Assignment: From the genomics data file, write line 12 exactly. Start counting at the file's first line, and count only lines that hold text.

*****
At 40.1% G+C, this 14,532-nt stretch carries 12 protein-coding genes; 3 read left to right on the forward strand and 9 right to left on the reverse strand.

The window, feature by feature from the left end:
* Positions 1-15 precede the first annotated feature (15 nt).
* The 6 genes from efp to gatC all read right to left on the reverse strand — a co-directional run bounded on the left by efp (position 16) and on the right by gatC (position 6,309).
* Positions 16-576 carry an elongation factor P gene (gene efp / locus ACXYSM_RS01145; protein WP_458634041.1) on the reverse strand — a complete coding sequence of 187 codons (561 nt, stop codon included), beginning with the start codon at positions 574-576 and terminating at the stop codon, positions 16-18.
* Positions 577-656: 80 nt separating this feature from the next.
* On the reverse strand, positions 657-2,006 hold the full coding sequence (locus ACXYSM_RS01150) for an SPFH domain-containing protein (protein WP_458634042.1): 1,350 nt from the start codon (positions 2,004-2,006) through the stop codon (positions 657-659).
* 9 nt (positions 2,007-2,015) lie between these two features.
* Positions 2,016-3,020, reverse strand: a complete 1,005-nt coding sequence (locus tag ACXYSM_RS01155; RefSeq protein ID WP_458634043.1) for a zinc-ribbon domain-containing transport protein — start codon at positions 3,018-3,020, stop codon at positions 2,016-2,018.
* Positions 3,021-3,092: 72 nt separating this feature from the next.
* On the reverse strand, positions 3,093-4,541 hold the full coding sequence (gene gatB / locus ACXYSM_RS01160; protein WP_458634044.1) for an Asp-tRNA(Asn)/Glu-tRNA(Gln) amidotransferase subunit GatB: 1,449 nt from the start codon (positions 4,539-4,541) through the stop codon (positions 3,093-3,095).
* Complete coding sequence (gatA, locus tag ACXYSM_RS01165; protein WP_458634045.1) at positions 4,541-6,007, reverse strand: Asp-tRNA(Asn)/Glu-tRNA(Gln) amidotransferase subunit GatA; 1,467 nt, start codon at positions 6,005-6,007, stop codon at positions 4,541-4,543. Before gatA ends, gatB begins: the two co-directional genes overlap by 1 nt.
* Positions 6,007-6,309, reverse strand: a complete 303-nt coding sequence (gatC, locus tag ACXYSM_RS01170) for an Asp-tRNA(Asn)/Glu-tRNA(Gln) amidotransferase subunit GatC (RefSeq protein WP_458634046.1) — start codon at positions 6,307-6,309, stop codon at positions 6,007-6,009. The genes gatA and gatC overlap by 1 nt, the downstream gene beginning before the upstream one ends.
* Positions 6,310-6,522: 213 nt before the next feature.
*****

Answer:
* Complete coding sequence (gatA, locus tag ACXYSM_RS01165; protein WP_458634045.1) at positions 4,541-6,007, reverse strand: Asp-tRNA(Asn)/Glu-tRNA(Gln) amidotransferase subunit GatA; 1,467 nt, start codon at positions 6,005-6,007, stop codon at positions 4,541-4,543. Before gatA ends, gatB begins: the two co-directional genes overlap by 1 nt.